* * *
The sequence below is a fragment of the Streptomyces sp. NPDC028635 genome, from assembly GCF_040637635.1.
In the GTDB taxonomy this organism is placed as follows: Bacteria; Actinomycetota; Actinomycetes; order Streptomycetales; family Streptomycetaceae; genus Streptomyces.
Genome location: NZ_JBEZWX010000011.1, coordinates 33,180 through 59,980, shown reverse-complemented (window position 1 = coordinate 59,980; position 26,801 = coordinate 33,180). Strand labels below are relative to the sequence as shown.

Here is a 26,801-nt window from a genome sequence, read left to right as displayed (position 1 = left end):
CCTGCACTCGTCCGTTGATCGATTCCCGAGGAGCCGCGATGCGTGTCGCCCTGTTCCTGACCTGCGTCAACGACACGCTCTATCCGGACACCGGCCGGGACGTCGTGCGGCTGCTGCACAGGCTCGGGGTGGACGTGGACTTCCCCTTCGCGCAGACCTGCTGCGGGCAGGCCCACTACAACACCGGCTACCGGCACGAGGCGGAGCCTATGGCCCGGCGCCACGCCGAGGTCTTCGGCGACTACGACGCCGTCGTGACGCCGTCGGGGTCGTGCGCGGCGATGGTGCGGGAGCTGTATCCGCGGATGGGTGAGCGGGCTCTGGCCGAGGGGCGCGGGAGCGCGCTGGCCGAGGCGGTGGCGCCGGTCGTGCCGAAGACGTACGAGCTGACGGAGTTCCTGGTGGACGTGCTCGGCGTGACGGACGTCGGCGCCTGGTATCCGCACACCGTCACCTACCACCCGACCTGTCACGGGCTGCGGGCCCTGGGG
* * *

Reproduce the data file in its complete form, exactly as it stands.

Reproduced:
The sequence below is a fragment of the Streptomyces sp. NPDC028635 genome, from assembly GCF_040637635.1.
In the GTDB taxonomy this organism is placed as follows: Bacteria; Actinomycetota; Actinomycetes; order Streptomycetales; family Streptomycetaceae; genus Streptomyces.
Genome location: NZ_JBEZWX010000011.1, coordinates 33,180 through 59,980, shown reverse-complemented (window position 1 = coordinate 59,980; position 26,801 = coordinate 33,180). Strand labels below are relative to the sequence as shown.

Here is a 26,801-nt window from a genome sequence, read left to right as displayed (position 1 = left end):
CCTGCACTCGTCCGTTGATCGATTCCCGAGGAGCCGCGATGCGTGTCGCCCTGTTCCTGACCTGCGTCAACGACACGCTCTATCCGGACACCGGCCGGGACGTCGTGCGGCTGCTGCACAGGCTCGGGGTGGACGTGGACTTCCCCTTCGCGCAGACCTGCTGCGGGCAGGCCCACTACAACACCGGCTACCGGCACGAGGCGGAGCCTATGGCCCGGCGCCACGCCGAGGTCTTCGGCGACTACGACGCCGTCGTGACGCCGTCGGGGTCGTGCGCGGCGATGGTGCGGGAGCTGTATCCGCGGATGGGTGAGCGGGCTCTGGCCGAGGGGCGCGGGAGCGCGCTGGCCGAGGCGGTGGCGCCGGTCGTGCCGAAGACGTACGAGCTGACGGAGTTCCTGGTGGACGTGCTCGGCGTGACGGACGTCGGCGCCTGGTATCCGCACACCGTCACCTACCACCCGACCTGTCACGGGCTGCGGGCCCTGGGG